These two dueling news reports from North Carolina TV stories show the power of the press: one series reads like a puff piece written by Cintra, the other highly critical of Cintra - leasing viewers to draw totally different conclusions. This is why TURF exists - to help you sort the facts from fiction and to protect the interests of we the people - the taxpayers!
NOTE: Cintra canceled its interview with the reporter once they knew TURF was going to be interviewed.
9 Investigates: The real cost of toll lanes
To get answers, Channel 9 traveled to Dallas, Texas where Cintra is building a similar toll road.
By Scott Wickersham
November 5, 2014
Channel 9 - North Carolina
CHARLOTTE, N.C. — The North Carolina DOT is close to finalizing a financial contract with a Spanish company to build toll roads on Interstate 77 from Mooresville to uptown Charlotte. But not much is known about exactly how much it will cost or how construction will affect traffic, and the public has only seen animations of how it will look when it's done.
To get answers, Channel 9 anchor Scott Wickersham traveled to Dallas, Texas where Cintra is building a similar toll road. Channel 9’s investigation found that Texans are paying a hefty price to drive congestion-free -- and one group there says people in Charlotte should be very concerned. The Dallas metro area is home to 6.5 million people -- and heavy traffic.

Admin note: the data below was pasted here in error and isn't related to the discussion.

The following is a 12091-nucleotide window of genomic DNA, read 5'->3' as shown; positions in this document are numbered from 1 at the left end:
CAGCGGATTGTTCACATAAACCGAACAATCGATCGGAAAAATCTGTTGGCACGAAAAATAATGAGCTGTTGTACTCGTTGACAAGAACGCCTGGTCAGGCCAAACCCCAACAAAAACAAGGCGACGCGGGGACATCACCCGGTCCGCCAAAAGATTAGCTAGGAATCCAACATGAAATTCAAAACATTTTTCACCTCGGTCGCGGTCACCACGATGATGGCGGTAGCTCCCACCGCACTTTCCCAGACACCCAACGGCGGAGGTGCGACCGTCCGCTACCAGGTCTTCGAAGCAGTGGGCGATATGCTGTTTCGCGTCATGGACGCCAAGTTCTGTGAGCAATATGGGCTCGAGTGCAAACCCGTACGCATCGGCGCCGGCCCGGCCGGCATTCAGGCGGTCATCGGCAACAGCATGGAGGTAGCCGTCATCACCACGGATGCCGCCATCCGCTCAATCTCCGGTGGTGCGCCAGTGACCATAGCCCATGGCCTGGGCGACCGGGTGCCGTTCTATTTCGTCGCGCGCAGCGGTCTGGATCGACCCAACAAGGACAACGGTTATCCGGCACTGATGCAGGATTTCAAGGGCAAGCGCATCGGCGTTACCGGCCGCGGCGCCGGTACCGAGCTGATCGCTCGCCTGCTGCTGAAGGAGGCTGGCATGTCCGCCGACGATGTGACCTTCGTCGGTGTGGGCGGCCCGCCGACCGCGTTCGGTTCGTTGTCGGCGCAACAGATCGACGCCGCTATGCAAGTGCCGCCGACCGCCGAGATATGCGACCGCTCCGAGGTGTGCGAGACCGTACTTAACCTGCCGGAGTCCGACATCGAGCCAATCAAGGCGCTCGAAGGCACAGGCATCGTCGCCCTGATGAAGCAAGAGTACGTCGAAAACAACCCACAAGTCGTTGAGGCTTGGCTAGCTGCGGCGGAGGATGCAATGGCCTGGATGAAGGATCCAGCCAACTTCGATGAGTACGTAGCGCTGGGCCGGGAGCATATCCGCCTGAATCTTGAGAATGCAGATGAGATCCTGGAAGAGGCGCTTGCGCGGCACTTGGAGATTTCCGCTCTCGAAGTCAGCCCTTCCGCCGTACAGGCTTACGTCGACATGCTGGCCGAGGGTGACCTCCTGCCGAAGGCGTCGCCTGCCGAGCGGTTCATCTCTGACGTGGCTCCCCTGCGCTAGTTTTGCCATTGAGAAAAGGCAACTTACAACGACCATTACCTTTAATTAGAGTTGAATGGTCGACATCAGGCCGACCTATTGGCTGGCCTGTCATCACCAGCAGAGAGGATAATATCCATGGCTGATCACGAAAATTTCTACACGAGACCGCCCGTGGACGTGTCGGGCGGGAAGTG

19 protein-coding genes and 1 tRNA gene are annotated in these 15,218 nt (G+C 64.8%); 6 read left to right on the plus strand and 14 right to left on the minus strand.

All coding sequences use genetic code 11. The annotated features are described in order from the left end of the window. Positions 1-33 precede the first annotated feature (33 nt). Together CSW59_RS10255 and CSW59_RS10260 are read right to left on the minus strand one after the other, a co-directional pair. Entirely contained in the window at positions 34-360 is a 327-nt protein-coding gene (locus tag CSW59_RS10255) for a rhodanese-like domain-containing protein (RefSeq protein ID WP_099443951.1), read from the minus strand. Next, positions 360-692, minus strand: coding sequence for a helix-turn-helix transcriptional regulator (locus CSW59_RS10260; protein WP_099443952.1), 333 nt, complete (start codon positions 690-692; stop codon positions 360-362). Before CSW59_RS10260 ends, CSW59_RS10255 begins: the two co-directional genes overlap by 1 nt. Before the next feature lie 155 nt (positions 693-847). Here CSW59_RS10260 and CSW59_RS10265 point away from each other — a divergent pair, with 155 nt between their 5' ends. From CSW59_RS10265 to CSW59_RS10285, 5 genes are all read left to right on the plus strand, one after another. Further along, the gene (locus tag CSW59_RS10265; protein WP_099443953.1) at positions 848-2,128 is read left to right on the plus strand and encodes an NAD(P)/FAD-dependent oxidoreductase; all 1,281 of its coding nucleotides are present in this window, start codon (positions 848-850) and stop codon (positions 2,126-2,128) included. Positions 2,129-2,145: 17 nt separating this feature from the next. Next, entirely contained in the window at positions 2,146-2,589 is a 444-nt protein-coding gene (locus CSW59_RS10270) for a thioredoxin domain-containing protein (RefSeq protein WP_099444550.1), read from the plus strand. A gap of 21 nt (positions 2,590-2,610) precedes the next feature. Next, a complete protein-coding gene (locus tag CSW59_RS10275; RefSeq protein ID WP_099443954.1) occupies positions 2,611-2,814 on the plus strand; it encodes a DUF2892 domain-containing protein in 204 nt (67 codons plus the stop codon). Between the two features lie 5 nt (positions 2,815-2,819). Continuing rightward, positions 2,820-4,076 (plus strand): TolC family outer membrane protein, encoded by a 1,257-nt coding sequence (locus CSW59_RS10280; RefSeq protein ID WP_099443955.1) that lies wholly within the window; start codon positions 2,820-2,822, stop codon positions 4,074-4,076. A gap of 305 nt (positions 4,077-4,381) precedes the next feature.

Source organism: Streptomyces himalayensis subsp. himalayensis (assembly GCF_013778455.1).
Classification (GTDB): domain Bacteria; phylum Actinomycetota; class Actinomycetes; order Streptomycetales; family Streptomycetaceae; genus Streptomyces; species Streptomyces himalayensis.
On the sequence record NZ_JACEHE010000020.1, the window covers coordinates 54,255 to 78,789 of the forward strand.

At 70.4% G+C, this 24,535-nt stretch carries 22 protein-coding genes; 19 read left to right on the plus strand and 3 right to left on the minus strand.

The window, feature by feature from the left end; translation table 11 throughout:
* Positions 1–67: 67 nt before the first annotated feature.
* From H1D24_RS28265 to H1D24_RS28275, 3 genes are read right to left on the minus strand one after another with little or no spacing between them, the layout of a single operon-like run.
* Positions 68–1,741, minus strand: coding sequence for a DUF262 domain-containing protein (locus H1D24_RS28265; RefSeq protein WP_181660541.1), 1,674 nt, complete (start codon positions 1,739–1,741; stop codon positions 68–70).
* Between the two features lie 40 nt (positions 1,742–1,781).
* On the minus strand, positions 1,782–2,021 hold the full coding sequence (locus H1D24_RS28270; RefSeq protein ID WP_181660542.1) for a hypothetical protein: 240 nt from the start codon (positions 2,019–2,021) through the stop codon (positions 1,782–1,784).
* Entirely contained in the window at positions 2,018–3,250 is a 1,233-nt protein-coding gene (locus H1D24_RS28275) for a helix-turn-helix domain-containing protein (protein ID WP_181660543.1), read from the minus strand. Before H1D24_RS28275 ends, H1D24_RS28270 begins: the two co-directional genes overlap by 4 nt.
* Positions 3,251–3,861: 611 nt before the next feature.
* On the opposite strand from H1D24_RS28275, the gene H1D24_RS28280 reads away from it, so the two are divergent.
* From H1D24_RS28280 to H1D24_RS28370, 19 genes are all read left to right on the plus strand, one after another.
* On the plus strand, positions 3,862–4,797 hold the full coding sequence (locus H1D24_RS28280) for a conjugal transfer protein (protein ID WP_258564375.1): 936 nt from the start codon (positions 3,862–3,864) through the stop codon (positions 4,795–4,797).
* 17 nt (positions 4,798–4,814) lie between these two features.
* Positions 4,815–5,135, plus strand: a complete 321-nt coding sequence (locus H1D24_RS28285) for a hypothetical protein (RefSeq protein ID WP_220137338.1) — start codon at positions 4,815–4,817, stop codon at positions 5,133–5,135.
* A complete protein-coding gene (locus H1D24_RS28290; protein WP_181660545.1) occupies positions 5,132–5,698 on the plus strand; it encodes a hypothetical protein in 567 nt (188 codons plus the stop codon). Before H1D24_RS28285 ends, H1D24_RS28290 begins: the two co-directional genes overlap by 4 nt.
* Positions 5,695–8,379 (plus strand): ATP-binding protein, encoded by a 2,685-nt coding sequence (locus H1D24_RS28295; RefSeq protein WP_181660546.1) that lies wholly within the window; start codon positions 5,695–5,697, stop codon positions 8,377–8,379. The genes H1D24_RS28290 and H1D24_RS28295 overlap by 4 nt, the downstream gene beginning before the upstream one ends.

Highway 635 is one of the worst. The state didn't have money to add lanes, so they made a deal with Cintra to build toll lanes next to the existing lanes.
But taxpayers there are still kicking in $500 million -- 18 percent of the $2.7 billion deal.
Wickersham drove the first open 3-mile section to see what Charlotte drivers can expect. He first saw tall white signs, called "humongous" and "confusing" by a local newspaper. They tell drivers a toll section is beginning and the price for that section. The highest Channel 9 saw was $1.45.
But the price can change every five minutes, going higher if traffic gets too heavy to discourage use and keep traffic flowing. The price is capped at $2.62 for the 3.16 mile section, but can go up each year with inflation.
Sensors read express passes that drivers can get for their car. If you don't have a pass, cameras record your license plate and you receive a bill in the mail, along with an extra fee.
"It really is this huge double tax scheme that’s going to benefit these private developers," said Terri Hall, who formed a group to fight toll roads in Dallas called Texans United for Reform and Freedom. She worries about giving public infrastructure and land to a private company, and said those who can’t afford the toll will suffer the most.
"You are either going to be stuck in gridlock on the free route, or pay big bucks to take the toll lanes," Hall said.
Cintra agreed to speak to Channel 9 and give a tour of their operation until Wickersham told them he was speaking to Hall.
They then canceled, saying they would only talk if Channel 9 didn't talk to her.
Hall said she's not surprised.
"They will be able to charge tolls even after the debt is retired, even after it’s paid for," she said. "Then it becomes this profit-making enterprise for a private company, on the backs of Texas commuters."
But some Dallas leaders said it was either toll roads or decades of congestion.
"There was no way we could come up with $2 billion," said Michael Morris with the local council of governments. He said Texas has not raised the fuel tax since 1991, and more efficient cars are using less gas, meaning less money for roads.
"I wish we still had pay-as-you-go funding. I wish the revenues from Washington and the state capital would fund all of our needs, in your fast-growing community as well as ours, but that obviously isn't true," said Morris.